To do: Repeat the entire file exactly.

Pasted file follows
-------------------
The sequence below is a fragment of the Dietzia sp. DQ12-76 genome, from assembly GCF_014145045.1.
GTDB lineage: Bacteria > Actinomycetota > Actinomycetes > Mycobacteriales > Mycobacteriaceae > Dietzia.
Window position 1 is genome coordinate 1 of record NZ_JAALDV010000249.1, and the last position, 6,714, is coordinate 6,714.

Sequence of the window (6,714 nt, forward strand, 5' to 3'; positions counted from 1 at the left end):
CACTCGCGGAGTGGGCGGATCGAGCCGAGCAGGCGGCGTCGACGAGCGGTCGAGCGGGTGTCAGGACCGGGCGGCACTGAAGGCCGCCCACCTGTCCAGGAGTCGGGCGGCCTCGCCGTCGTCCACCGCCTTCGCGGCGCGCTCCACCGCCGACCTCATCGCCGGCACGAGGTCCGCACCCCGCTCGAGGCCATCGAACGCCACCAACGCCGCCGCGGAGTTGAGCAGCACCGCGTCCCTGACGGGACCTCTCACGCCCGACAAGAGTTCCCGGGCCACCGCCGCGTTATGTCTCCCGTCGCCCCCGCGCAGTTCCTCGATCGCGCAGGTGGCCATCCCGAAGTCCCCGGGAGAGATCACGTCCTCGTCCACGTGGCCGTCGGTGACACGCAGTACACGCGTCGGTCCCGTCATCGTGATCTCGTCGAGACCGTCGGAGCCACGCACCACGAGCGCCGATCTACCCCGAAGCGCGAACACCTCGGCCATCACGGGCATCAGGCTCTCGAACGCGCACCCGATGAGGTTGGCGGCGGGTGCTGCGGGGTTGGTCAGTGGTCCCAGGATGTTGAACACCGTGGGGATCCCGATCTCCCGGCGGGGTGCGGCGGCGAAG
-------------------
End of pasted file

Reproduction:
The sequence below is a fragment of the Dietzia sp. DQ12-76 genome, from assembly GCF_014145045.1.
GTDB lineage: Bacteria > Actinomycetota > Actinomycetes > Mycobacteriales > Mycobacteriaceae > Dietzia.
Window position 1 is genome coordinate 1 of record NZ_JAALDV010000249.1, and the last position, 6,714, is coordinate 6,714.

Sequence of the window (6,714 nt, forward strand, 5' to 3'; positions counted from 1 at the left end):
CACTCGCGGAGTGGGCGGATCGAGCCGAGCAGGCGGCGTCGACGAGCGGTCGAGCGGGTGTCAGGACCGGGCGGCACTGAAGGCCGCCCACCTGTCCAGGAGTCGGGCGGCCTCGCCGTCGTCCACCGCCTTCGCGGCGCGCTCCACCGCCGACCTCATCGCCGGCACGAGGTCCGCACCCCGCTCGAGGCCATCGAACGCCACCAACGCCGCCGCGGAGTTGAGCAGCACCGCGTCCCTGACGGGACCTCTCACGCCCGACAAGAGTTCCCGGGCCACCGCCGCGTTATGTCTCCCGTCGCCCCCGCGCAGTTCCTCGATCGCGCAGGTGGCCATCCCGAAGTCCCCGGGAGAGATCACGTCCTCGTCCACGTGGCCGTCGGTGACACGCAGTACACGCGTCGGTCCCGTCATCGTGATCTCGTCGAGACCGTCGGAGCCACGCACCACGAGCGCCGATCTACCCCGAAGCGCGAACACCTCGGCCATCACGGGCATCAGGCTCTCGAACGCGCACCCGATGAGGTTGGCGGCGGGTGCTGCGGGGTTGGTCAGTGGTCCCAGGATGTTGAACACCGTGGGGATCCCGATCTCCCGGCGGGGTGCGGCGGCGAAG